Monday, January 24

Muslims in Belgium ask Strasbourg Court to allow ritual animal sacrifices


Correspondent in Brussels

Updated:

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The organizations of the muslim community from Belgium have announced that they will appeal to the European Court of Human Rights to challenge the decision to ban the ritual slaughter of lambs that has been endorsed by the Belgian Constitutional Court. It is one of the thorniest issues for Muslims across Europe who once a year follow the tradition brought from the Islamic countries of slaughter a lamb beheading him as a family.

The formula required by Muslim theologians states that the animal must be fully conscious at the time of slaughter contradicts the strict European legislation on slaughterhouses according to which it must have been previously put to sleep. Several EU countries, including Austria, Slovenia, Denmark or Iceland, Norway and Switzerland among the partners, have banned this practice in parts of their territory, which also has hygiene problems.

In Belgium it has also been prohibited in Flanders and Wallonia, but in the city of Brussels the specific exemption of this prohibition is maintained for the case of the Muslim holiday, although it is mandatory to carry it out in a slaughterhouse and cannot be done in the private homes as is customary in Muslim countries. The political parties that govern the capital-region are divided and have not been able to agree one way or the other.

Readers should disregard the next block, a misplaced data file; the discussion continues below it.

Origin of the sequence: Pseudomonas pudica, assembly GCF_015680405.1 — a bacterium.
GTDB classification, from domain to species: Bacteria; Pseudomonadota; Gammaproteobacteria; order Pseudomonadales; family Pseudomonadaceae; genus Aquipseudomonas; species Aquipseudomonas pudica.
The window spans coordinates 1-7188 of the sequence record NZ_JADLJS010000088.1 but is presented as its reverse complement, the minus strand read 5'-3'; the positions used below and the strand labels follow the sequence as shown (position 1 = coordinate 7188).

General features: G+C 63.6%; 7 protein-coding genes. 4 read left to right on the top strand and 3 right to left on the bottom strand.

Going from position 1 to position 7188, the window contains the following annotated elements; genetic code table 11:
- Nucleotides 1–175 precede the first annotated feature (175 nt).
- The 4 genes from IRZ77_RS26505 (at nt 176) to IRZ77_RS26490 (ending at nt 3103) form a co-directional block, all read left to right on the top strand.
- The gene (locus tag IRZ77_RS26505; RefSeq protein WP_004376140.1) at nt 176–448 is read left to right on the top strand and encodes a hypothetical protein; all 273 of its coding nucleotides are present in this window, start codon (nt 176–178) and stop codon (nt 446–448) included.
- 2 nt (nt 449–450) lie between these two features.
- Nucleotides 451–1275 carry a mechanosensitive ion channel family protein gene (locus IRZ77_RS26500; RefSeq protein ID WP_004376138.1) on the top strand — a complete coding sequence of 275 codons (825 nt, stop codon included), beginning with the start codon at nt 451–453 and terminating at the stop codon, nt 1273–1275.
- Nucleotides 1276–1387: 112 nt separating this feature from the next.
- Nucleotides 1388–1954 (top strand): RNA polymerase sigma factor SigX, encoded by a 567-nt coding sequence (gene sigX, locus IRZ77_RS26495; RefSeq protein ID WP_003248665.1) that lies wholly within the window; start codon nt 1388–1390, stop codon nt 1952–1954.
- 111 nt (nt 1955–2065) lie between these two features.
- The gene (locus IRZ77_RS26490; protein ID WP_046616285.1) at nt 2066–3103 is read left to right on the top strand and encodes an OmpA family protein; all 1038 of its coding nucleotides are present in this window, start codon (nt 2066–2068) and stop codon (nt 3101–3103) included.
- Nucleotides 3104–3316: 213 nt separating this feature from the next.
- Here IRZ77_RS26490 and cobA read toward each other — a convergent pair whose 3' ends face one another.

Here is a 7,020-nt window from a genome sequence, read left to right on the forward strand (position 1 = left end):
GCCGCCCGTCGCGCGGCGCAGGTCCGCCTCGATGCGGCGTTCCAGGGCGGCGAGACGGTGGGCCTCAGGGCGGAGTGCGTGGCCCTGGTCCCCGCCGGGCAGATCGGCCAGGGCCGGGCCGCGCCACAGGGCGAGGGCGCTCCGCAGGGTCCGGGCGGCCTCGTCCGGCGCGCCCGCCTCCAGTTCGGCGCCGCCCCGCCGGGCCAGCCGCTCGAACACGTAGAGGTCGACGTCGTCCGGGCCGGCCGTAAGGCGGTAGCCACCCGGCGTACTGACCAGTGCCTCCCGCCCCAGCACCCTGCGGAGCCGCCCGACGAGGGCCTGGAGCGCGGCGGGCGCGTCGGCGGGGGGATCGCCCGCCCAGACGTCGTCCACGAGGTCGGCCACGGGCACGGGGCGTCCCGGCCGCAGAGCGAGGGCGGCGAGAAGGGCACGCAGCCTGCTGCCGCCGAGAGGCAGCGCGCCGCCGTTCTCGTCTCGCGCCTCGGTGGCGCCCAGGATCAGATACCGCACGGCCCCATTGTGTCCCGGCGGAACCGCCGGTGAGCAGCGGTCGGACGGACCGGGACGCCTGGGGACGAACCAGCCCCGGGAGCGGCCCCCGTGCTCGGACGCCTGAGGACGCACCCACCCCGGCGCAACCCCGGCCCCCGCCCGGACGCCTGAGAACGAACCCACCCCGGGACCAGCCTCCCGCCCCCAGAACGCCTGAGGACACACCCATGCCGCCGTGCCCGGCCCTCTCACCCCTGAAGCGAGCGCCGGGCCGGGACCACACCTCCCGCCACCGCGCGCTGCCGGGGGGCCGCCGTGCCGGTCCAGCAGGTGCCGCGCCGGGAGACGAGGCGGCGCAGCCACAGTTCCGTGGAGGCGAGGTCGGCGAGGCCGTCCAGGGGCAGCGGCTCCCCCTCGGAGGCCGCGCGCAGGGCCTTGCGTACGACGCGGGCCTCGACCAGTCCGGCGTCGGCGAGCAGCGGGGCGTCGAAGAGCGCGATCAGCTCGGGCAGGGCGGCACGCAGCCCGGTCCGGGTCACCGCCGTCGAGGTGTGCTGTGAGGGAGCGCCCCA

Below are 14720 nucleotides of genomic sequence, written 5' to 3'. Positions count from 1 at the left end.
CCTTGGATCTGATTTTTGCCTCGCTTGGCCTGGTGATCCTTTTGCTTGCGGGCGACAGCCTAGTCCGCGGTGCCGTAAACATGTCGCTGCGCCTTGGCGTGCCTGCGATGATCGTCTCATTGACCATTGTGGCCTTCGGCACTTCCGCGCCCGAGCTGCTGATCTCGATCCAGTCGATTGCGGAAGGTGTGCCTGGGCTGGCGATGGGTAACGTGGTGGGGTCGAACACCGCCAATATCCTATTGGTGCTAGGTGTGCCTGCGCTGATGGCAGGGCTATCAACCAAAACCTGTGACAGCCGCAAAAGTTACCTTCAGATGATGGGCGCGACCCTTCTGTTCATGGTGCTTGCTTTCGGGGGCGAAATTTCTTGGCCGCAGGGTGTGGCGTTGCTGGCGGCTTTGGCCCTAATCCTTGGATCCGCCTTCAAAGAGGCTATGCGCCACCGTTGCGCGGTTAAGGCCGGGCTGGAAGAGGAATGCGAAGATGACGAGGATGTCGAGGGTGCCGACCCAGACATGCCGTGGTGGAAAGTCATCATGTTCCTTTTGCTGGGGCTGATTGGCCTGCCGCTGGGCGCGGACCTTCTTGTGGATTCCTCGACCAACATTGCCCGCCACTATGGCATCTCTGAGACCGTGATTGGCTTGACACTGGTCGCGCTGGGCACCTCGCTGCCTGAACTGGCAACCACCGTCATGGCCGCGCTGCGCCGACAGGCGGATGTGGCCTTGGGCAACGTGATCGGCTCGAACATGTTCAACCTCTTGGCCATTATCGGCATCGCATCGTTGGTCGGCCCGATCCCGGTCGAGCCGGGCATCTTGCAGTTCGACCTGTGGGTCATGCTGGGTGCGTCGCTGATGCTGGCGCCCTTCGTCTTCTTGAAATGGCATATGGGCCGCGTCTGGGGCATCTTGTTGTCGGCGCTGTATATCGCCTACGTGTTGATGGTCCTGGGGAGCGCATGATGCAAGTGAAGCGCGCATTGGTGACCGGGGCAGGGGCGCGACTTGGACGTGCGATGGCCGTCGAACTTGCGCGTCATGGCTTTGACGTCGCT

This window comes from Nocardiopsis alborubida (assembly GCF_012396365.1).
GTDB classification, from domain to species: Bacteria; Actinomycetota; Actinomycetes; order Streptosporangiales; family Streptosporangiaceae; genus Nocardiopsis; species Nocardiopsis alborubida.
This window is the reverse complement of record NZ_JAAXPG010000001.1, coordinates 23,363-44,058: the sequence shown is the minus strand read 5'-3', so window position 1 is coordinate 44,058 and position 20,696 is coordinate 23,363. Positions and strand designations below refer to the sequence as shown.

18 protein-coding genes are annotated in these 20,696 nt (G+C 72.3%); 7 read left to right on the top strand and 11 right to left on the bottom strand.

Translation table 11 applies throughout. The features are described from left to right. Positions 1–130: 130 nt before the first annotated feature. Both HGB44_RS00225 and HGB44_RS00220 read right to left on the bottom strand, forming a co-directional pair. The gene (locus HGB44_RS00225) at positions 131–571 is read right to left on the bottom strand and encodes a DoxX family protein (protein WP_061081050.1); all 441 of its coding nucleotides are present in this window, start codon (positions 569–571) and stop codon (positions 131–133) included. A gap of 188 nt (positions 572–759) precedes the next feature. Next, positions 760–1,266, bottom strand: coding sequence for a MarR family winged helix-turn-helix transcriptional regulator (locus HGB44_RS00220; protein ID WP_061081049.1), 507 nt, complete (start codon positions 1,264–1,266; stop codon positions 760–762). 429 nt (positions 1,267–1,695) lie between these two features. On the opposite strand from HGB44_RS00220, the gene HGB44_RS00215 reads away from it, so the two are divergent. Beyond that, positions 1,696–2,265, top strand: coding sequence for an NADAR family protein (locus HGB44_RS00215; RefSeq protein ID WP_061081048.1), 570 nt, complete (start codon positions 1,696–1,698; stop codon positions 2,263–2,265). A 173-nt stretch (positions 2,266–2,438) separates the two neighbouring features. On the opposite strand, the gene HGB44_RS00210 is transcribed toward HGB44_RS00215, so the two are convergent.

The Belgian Islamic community had appealed to the Belgian Constitutional Court the prohibitions imposed by the two regions and the judgment of the High Court has confirmed that the laws prohibiting this practice are in accordance with the Constitution, taking into account a previous decision of the European Court of Justice of Luxembourg that specifies that Community legislation clearly imposes the need stunning the animal before slaughtering it.

“Don’t succumb to populist pressure”

The Executive of Muslims of Belgium (EMB) and the Council of Coordination of Islamic Institutions of Belgium (CIB) have announced that they will take this legislation to the European Court of Human Rights (ECHR) based in Strasbourg as “the highest guardian of human rights and fundamental freedoms in Europe” and in the hope that “this Court will make reason triumph over this issue dominated by emotional reactions.”

Representatives of Muslims in Belgium believe that “the rule of law must not succumb to increasing political and social pressure from populist movements waging a symbolic battle against vulnerable minorities across Europe.”

If the Court of Human Rights agrees to enter into this issue, it will undoubtedly be a ruling with important ramifications in all the countries of Europe, similar to the pronouncements on the islamic veil.

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